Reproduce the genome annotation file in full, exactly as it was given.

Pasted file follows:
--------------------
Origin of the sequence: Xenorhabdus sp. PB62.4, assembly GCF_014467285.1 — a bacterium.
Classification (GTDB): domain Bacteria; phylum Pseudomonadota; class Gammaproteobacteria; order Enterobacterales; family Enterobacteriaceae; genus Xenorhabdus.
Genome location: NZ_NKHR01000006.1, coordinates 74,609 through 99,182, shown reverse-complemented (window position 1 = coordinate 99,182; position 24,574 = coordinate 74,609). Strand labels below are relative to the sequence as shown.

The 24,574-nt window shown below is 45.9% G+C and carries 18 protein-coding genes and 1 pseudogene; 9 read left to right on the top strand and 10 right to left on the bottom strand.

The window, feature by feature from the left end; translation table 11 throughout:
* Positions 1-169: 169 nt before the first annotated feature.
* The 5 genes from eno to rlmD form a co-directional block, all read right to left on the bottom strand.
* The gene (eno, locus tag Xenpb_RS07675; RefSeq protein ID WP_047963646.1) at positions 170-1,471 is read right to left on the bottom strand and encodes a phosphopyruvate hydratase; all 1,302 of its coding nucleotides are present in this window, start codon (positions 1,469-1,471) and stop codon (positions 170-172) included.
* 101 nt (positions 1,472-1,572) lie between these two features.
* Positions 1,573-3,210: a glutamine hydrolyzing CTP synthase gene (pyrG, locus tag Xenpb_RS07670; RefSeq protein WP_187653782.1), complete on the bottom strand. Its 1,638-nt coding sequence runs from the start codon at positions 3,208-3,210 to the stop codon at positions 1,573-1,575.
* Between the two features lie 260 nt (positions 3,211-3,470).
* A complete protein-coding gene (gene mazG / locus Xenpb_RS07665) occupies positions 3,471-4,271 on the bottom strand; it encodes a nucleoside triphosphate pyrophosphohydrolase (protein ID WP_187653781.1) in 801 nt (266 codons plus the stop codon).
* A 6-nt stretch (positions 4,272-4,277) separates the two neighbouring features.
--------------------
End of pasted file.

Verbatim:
Origin of the sequence: Xenorhabdus sp. PB62.4, assembly GCF_014467285.1 — a bacterium.
Classification (GTDB): domain Bacteria; phylum Pseudomonadota; class Gammaproteobacteria; order Enterobacterales; family Enterobacteriaceae; genus Xenorhabdus.
Genome location: NZ_NKHR01000006.1, coordinates 74,609 through 99,182, shown reverse-complemented (window position 1 = coordinate 99,182; position 24,574 = coordinate 74,609). Strand labels below are relative to the sequence as shown.

The 24,574-nt window shown below is 45.9% G+C and carries 18 protein-coding genes and 1 pseudogene; 9 read left to right on the top strand and 10 right to left on the bottom strand.

The window, feature by feature from the left end; translation table 11 throughout:
* Positions 1-169: 169 nt before the first annotated feature.
* The 5 genes from eno to rlmD form a co-directional block, all read right to left on the bottom strand.
* The gene (eno, locus tag Xenpb_RS07675; RefSeq protein ID WP_047963646.1) at positions 170-1,471 is read right to left on the bottom strand and encodes a phosphopyruvate hydratase; all 1,302 of its coding nucleotides are present in this window, start codon (positions 1,469-1,471) and stop codon (positions 170-172) included.
* 101 nt (positions 1,472-1,572) lie between these two features.
* Positions 1,573-3,210: a glutamine hydrolyzing CTP synthase gene (pyrG, locus tag Xenpb_RS07670; RefSeq protein WP_187653782.1), complete on the bottom strand. Its 1,638-nt coding sequence runs from the start codon at positions 3,208-3,210 to the stop codon at positions 1,573-1,575.
* Between the two features lie 260 nt (positions 3,211-3,470).
* A complete protein-coding gene (gene mazG / locus Xenpb_RS07665) occupies positions 3,471-4,271 on the bottom strand; it encodes a nucleoside triphosphate pyrophosphohydrolase (protein ID WP_187653781.1) in 801 nt (266 codons plus the stop codon).
* A 6-nt stretch (positions 4,272-4,277) separates the two neighbouring features.